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3 Myths about Natural Hair Hygiene

Avatar • May 19, 2014

 

naturalhair styling

 

Before I transitioned to natural hair, I had a set of expectations about I would be able to do with my hair. I believed that once I stopped relaxing, it would take less work to maintain my hair hygiene. However, I was in for a rude awakening. There are some aspects of natural hair hygiene that time and experience have taught me, which simply do not align with what I expected.

1. Washing Frequency

When I was a little girl, I felt that my mother washed my hair as a matter of duty, rather than necessity. Even as I approached middle school and was more involved in the daily styling of my hair, I never experienced build up, dandruff or other indications that my hair needed to be shampooed more than once a month. That all changed when my hair was relaxed. I needed weekly washes and even before then my scalp became oily and my hair became limp. Eight years later when I did the big chop I expected my hair to return to the low maintenance, healthy scalp I enjoyed as a preteen. Boy, was I wrong! While relaxers can damage your scalp (does the term “wait the burn out” remind you of anything?), it doesn’t mean that your scalp completely changes once you wear your hair naturally. Moreover,  if you were like me and had your hair relaxed during puberty you may have experienced hormonal changes that altered your body chemistry. Just as the skin on your face may change during that time in your life, so might your scalp.  It is also important to note that if your friends with thick, coarse hair can go 2 weeks without washing, your fine hair might not do well with a similar regimen.

2. Traditional Shampoos

The issue of shampoo is a pretty hot topic in the natural hair community.  The impact of drying shampoos that strip the hair of its natural oils has been discussed in countless amounts of natural hair literature. The consensus has largely leaned towards the harmful effects of traditional sulfate based cleansers on the hair. While I still agree that sulfate-based shampoos are unhealthy, one doesn’t  have to use shampoos with all or mostly natural ingredients in order to have clean, healthy hair. As you know, the hair market has changed, making it such that all women, whether natural, relaxed, straight or curly now have a variety of options for gentle hair cleansing options . Personally, I enjoy Shea Moisture and Giovanni Direct, products that are reasonably priced and gentle on the scalp and hair.

3. Natural Hair is More Likely to be Dirty

I’m going to go ahead and assume that at least 80% of the readers of this blog don’t believe this silly myth. Sadly, you may have encountered it, especially if you are newly natural. While the fact that natural hair is not inherently dirty isn’t earth shattering news, the fact that some still believe this is quite astonishing. So, to those of you who have heard this please don’t take it personally. It says more about the ignorance of the person saying it, than it does about you.  I’ve heard this myth directed particularly towards women who wear their natural hair in locs and sometimes, sadly, this inaccurate perception came from loose hair naturals! The type of hair a person has does not make it more or less hygienic. How you care for your hair based on your needs, NOT someone else’s standards influences its health. If you hear otherwise, then maybe you’re being told a myth.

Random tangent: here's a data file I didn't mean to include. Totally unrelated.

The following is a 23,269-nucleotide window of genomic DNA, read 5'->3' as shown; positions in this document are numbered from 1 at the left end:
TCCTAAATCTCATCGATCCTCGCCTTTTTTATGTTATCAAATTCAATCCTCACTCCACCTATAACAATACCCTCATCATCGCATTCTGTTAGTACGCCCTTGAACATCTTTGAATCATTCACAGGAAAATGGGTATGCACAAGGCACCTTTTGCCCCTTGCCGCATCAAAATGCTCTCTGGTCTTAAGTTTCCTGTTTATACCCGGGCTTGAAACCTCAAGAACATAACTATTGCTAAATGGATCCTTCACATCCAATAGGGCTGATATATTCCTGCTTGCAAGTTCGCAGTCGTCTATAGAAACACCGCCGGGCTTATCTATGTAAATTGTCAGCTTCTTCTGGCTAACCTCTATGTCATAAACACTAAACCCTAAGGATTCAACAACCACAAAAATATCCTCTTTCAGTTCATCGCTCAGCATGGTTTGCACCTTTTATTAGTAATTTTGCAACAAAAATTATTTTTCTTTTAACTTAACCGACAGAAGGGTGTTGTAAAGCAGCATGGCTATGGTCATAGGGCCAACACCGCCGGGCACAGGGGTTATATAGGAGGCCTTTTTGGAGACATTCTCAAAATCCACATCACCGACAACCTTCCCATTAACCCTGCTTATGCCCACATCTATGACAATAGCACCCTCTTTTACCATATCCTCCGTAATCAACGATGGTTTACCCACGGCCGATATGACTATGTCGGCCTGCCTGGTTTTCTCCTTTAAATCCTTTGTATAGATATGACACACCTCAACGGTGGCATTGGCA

What myths have you heard about natural hair and hygiene?

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Puff
6 years ago

I think another two myths are that natural hair is 1) difficult to manage and 2) unproffessional. There is certainly a reeducation or education (I had never really cared for my hair till I went natural) that has to take place but I’ve felt more free than ever when it comes to my hair. I still feel so many people and sadly in our own community, feel that natural hair just isn’t “right” or professional. I’ve been natural for 7 years and it has definitely improved as more and more women feel comfortable going natural but we still have a ways… Read more »

lablooplah
lablooplah
6 years ago
Reply to  Puff

Yes!! 1)difficult to manage which is usually spread either by girls with natural hair (eps those with tight curls and kinky curly hair) either natural themselves or afraid to go natural or take care of their hair in its natural state. It drives me insane. Esp when someone with kinky hair like me asks me if it’s hard to manage. and even when i’m like if you make it that way it only takes me 30 minutes to detangle and deep condition, they still come to the same conculsion. Even when i tell them that you might just need to… Read more »

Puff
6 years ago
Reply to  lablooplah

AGREED! We need to not hide our natural hair at work. Even now I mostly wear it in a bun when I’d go to work. A couple times I tried to wear it out and it just got too many comments. Mostly positive but all the attention made me personally feel uncomfortable. I just feel like we should feel just as comfortable to wear our hair out as they feel to wear it down and it’s just not that way. We get the “that’s a distraction” looks.

LBell
LBell
6 years ago
Reply to  Puff

I think it depends on the job. I’m about to start a new job in a couple of weeks and I will probably wear my hair in a puff for at least the first few months because even though the dress code is “casual” it’s still an office environment and frankly they ain’t ready for THIS ‘fro, lol. My loose ‘fro absolutely IS a distraction (I mean that in a GOOD way but I’m not exactly objective) and since *I* don’t feel like lobbying any more questions about it than necessary *I* am choosing to wear it in a puff… Read more »

Puff
6 years ago
Reply to  LBell